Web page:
But the problem doesn’t disappear when the victim leaves school. Anxiety, depression and behavioural problems can continue to appear throughout the life of an adult who was bullied as a child.
This is demonstrated by the study carried out by the professor of developmental psychology, Louise Arseneault, in which 50 year-old people still showed these symptoms despite the four decades that had gone by since the bitter experience.
The psychologist warns that bullying causes victims to be more exposed to unemployment and low incomes. They also find it harder to maintain relationships, have a social network and be satisfied with their lives.
These are all factors which, in the case of ethnic minorities, are added to an already less favourable situation with a greater risk of social exclusion than the rest.
The psychological support that a family can offer solves nothing if teaching staff have no anti-bullying policy in schools. This is an obligation that was introduced in the year 2000 as part of the Race Relations Act.
This doesn’t prevent there being continued silence surrounding racist bullying, primarily because the fear of retaliations for reporting it is a fundamental part of school abuse.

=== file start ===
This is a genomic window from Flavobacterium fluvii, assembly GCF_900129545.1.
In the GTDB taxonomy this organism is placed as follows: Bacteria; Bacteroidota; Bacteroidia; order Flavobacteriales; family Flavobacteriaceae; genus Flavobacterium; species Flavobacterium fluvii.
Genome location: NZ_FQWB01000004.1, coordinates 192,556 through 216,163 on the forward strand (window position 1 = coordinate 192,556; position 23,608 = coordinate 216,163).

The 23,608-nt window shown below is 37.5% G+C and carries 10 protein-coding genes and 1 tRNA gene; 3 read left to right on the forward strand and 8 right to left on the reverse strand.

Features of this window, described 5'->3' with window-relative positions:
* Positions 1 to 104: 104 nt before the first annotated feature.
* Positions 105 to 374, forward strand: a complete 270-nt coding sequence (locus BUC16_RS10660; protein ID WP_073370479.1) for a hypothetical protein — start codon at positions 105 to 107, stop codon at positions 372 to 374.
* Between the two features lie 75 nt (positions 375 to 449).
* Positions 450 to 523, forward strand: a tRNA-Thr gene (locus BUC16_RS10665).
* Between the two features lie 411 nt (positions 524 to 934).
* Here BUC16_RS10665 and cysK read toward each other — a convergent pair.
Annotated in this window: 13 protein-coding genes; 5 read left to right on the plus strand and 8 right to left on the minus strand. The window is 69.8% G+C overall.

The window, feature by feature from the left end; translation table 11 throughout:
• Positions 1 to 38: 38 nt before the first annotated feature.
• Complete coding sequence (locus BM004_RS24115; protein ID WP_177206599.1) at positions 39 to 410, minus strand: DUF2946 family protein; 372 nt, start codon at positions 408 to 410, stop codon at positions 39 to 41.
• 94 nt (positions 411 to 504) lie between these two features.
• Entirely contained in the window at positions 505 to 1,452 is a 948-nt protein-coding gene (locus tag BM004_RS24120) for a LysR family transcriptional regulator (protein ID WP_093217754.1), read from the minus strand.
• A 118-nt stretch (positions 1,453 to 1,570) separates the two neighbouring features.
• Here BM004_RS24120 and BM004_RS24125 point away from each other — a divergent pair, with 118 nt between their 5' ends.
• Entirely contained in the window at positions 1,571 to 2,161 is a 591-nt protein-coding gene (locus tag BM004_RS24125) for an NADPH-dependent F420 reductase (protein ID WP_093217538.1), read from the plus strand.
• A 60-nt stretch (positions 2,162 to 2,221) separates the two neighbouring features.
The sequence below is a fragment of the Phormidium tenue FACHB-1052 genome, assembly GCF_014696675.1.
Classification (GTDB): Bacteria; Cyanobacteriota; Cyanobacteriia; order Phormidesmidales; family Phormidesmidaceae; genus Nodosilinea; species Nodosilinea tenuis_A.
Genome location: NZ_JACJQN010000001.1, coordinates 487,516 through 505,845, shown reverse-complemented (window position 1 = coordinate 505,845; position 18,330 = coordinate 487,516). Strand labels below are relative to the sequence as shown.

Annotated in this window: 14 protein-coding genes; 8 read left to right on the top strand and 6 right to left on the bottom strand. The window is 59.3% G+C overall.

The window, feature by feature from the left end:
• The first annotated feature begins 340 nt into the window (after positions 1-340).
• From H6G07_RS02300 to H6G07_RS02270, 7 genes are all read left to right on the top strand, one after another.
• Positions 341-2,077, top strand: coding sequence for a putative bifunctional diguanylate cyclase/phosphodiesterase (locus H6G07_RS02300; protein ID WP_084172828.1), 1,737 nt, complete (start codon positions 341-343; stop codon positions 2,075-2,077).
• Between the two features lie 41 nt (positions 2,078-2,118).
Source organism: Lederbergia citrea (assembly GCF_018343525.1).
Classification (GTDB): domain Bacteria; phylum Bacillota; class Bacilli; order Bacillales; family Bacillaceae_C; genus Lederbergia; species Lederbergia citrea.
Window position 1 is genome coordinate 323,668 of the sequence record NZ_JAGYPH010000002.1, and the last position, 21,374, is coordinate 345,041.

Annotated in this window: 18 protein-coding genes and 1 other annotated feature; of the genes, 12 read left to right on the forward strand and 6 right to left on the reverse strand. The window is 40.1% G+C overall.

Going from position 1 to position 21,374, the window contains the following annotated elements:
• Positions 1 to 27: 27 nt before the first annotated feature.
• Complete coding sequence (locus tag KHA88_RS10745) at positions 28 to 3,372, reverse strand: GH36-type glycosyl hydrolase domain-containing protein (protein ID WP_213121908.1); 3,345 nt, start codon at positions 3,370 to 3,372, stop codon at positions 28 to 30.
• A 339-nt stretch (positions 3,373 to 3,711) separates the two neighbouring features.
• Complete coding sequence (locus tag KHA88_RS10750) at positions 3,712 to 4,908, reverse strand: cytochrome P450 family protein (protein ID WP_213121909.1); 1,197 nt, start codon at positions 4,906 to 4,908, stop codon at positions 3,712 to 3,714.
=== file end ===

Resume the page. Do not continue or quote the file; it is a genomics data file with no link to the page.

Sarah Soyei, a representative of the organization Show Racism the Red Card, offered an explanation in comments made to the BBC:
“Often teachers may not be aware of racism in their classrooms because victims are scared of reporting it out of fear of making the situation worse.”
However, once bullying comes to light, the educational institution does not always make the desired response. The majority of victims who turned to ChildLine in 2013 said that teachers ignored students who complained to them about the abuse they suffered, or took ineffective measures.
British teaching staff recognise this problem according to a survey carried out by Teachers TV, in which two thirds of teachers acknowledged that their schools had no effective anti-bullying policy, and 15% believed that racism had increased in their school. Specifically, one in five had known cases of Islamophobia in their classrooms.